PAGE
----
Three days before the appellant was to report for induction on September 13, at his request, he was transferred for induction from his local board at La Porte, Indiana, to a Denver local board, and upon such transfer was ordered to report for induction on October 15 instead of September 13. On the specified date, appellant reported but refused to be inducted. At the same time he submitted a written statement to the effect that he was conscientiously opposed to war, but would accept service in a hospital or similar institution if required to do so. Pursuant to the administrative rules, appellant's complete selective service file was then forwarded to appropriate state and national headquarters for review. In reply to the state headquarters, the General Counsel for the national headquarters called attention to Regulation 1625.2 and directed the state headquarters to determine whether the local board had actually considered the registrant's letter received on August 30, and if not, it should do so to determine whether it contained any evidence of a change in status resulting from circumstances over which the registrant had no control; if not, he should then be given a new date to report for induction, and that the outstanding order to report would remain in full force and effect, thus affording the registrant another opportunity to comply therewith.


Upon return of the appellant's file to his local board, and on November 19, the board formally considered appellant's letter of August 28, and refused to reopen the classification. Three days later, and on November 21, the appellant wrote the local board, asking that he be sent Form 150 — a special form for conscientious objectors. On November 23, the Secretary of the local board informed the appellant that his August 28 letter had been formally considered and that the information presented therein "was not evidence of a change in status resulting from circumstances over which you had no control." On the same date, the local board Secretary mailed an order to the appellant, requiring him to report on December 6, 1956, and also enclosing SSS Form 150, which the appellant completed and returned to the board on November 29, with a covering letter stating that he understood his classification would be reopened when this form was received. On referral of the letter and Form 150 to the state headquarters, the local board was directed to consider the information contained in the Form 150, along with other material in the appellant's file, and to determine whether the additional information was sufficient evidence of a change in his status resulting from circumstances over which he had no control. And, the local board's attention was again invited to Regulation 1625.2, and also to Regulation 1625.4, relating to procedure upon refusal to reopen and consider the registrant's classification. Thereafter and on January 7, 1957, the local board considered the Form 150 and refused to reopen the classification, and the appellant was so notified in accordance with Regulation 1625.4.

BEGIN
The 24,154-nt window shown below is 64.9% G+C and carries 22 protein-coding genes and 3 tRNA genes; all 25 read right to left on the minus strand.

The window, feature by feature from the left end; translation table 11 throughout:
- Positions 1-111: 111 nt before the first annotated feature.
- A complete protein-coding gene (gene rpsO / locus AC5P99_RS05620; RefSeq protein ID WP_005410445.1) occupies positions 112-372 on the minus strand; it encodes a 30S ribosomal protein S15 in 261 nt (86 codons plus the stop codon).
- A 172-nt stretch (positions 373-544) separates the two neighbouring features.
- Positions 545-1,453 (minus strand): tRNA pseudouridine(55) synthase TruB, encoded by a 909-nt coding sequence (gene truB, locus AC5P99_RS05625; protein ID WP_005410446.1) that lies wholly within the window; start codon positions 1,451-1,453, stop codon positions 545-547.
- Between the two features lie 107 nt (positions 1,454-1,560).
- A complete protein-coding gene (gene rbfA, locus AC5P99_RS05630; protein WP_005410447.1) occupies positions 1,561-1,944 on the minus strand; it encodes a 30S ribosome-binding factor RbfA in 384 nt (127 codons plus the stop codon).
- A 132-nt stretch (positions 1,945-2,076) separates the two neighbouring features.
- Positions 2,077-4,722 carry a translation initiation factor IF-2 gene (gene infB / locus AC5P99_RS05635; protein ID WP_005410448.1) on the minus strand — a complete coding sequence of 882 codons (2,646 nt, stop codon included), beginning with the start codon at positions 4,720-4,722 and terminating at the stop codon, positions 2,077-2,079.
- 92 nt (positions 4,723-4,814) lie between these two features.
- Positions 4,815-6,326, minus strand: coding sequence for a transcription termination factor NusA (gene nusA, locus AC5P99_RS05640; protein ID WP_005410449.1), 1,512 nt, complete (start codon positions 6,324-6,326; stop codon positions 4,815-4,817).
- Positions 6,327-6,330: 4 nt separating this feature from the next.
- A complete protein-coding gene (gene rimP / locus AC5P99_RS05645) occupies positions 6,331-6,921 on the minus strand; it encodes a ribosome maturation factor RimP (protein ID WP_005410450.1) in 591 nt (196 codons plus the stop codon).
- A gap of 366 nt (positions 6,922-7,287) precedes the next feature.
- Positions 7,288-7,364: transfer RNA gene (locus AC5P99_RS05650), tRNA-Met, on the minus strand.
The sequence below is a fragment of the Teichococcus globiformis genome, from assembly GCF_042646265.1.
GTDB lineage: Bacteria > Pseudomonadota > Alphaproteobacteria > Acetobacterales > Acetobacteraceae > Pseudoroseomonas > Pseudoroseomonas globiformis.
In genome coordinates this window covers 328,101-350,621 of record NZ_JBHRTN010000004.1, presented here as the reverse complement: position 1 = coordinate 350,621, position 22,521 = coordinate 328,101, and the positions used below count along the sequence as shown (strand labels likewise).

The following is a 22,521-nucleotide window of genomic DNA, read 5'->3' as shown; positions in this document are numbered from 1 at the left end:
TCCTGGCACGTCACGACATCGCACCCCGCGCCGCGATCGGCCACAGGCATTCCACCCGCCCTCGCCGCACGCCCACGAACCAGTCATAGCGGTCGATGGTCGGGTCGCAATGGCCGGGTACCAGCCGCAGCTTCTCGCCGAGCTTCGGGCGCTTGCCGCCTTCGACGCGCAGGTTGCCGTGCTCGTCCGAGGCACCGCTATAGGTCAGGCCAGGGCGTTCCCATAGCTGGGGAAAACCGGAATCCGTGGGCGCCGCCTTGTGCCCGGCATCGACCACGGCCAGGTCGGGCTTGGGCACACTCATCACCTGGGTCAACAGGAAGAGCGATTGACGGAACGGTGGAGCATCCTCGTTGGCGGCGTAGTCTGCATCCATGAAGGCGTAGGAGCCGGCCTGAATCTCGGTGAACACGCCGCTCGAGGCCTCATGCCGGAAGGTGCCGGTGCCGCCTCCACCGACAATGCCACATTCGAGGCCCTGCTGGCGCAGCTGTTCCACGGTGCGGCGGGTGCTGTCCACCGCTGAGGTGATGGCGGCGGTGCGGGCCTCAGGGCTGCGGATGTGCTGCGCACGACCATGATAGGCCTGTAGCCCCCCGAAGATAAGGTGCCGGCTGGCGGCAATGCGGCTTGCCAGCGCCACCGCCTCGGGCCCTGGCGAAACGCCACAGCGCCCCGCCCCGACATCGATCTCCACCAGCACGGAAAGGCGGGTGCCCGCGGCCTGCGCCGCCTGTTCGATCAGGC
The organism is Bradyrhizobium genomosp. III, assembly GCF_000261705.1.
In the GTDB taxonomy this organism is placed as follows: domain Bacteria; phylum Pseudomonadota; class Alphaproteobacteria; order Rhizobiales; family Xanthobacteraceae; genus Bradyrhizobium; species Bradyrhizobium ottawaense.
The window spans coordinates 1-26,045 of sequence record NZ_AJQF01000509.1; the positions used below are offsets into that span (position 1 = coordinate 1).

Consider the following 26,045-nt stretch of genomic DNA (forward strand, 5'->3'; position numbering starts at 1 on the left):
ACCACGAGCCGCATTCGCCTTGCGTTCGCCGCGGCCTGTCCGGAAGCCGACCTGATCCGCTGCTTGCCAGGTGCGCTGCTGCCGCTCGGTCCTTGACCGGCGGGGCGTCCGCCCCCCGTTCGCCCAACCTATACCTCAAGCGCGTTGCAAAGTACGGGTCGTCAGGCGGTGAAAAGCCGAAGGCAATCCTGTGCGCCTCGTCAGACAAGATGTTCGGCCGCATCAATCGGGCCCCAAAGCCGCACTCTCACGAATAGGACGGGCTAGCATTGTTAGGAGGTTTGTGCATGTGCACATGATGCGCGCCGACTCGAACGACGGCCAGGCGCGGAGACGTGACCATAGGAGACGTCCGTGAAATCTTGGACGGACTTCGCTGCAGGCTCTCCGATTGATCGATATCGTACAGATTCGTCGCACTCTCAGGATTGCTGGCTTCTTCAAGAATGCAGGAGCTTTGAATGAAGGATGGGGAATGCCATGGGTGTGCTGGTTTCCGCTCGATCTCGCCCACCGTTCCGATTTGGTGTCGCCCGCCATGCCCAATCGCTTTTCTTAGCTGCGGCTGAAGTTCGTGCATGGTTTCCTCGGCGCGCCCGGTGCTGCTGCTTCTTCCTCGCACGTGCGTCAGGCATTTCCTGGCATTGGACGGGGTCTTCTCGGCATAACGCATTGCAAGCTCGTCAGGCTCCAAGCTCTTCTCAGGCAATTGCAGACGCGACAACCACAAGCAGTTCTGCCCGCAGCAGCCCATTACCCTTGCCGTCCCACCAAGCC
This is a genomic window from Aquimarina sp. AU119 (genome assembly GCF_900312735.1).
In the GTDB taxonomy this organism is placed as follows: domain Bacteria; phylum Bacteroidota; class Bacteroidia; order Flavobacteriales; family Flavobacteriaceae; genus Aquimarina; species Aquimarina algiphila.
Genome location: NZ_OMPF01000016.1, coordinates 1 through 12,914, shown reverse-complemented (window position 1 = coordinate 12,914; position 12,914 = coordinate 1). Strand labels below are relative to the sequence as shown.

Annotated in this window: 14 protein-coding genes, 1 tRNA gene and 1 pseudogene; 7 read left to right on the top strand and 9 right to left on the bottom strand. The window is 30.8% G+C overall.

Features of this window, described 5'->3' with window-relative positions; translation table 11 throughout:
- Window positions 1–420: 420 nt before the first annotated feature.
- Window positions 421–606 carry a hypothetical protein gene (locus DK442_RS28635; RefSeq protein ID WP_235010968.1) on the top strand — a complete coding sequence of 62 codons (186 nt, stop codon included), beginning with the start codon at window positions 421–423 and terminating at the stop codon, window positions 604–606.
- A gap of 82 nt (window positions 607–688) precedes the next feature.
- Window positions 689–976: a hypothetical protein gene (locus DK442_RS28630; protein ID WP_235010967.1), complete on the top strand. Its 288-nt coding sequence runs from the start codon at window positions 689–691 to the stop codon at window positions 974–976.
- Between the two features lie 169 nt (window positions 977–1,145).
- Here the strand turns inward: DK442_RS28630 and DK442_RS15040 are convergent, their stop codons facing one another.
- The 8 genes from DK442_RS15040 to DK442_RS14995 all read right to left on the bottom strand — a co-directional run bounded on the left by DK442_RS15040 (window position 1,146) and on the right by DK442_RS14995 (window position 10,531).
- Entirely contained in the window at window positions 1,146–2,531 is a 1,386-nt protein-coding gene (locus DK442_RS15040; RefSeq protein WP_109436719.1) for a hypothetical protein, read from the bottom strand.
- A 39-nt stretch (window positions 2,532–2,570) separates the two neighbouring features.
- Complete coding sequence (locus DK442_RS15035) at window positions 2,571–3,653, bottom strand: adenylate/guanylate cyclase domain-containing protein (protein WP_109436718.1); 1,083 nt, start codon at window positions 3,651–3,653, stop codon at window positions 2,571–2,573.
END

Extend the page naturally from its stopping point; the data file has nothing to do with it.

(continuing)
The order of November 23 requiring the appellant to report for induction in La Porte, Indiana, on December 6, was transferred to the local board in Denver, and appellant was ordered to report for induction there on January 21. The appellant's file was again referred to the state headquarters on consideration of which the local board was advised that the file was then in such condition as to support a prosecution in the event the registrant failed to submit to induction as ordered by the Board. On January 18, before he was to report on the 21st, he mailed the local board in La Porte a letter requesting an appeal from the board's decision of January 8 denying conscientious objector classification by refusal to reopen the original classification. Personal appearance was also requested with suspension of the induction order until final determination. On January 21, appellant reported but refused to be inducted because of "my conscientious objection to military duty." This prosecution followed.


Treating the registrant's letter of August 28 as a "written request" to reopen the original classification, Regulation 1625.2 forbids reopening since the request came after his induction notice had been mailed, and the board had refused to find a change of status due to a change of conscience. But even so, appellant insists that the cut-off provisions in Regulation 1625.2 must yield to the overriding command of the statute (§ 456 (j), supra).


There is respectable and plausible support at the trial level for construing the statute to vouchsafe a hearing before the local board on his claim to a conscientious objector classification at any time before induction, and if such claim is not sustained, to an appeal and special hearing as provided by Section 456(j), supra. See United States v. Clark, D.C., 105 F. Supp. 613; United States v. Crawford, D.C., 119 F.Supp. 729; United States v. Brown, D.C., 129 F.Supp. 237; United States v. Underwood, D.C., 151 F.Supp. 874. On the other hand, the weight of authority favors the application of Regulation 1625.2 to the claims of conscientious objectors, the effect of which is to foreclose consideration of the claim or request made after the mailing of the induction notice in the absence of a specific finding of a change in status beyond the control of the registrant. Feuer v. United States, 9 Cir., 208 F.2d 719; United States v. Schoebel, 7 Cir., 201 F.2d 31; Lemien v. United States, 5 Cir., 158 F.2d 550; United States v. Bartelt, 7 Cir., 200 F.2d 385; Townsend v. Zimmerman, 6 Cir., 237 F.2d 376.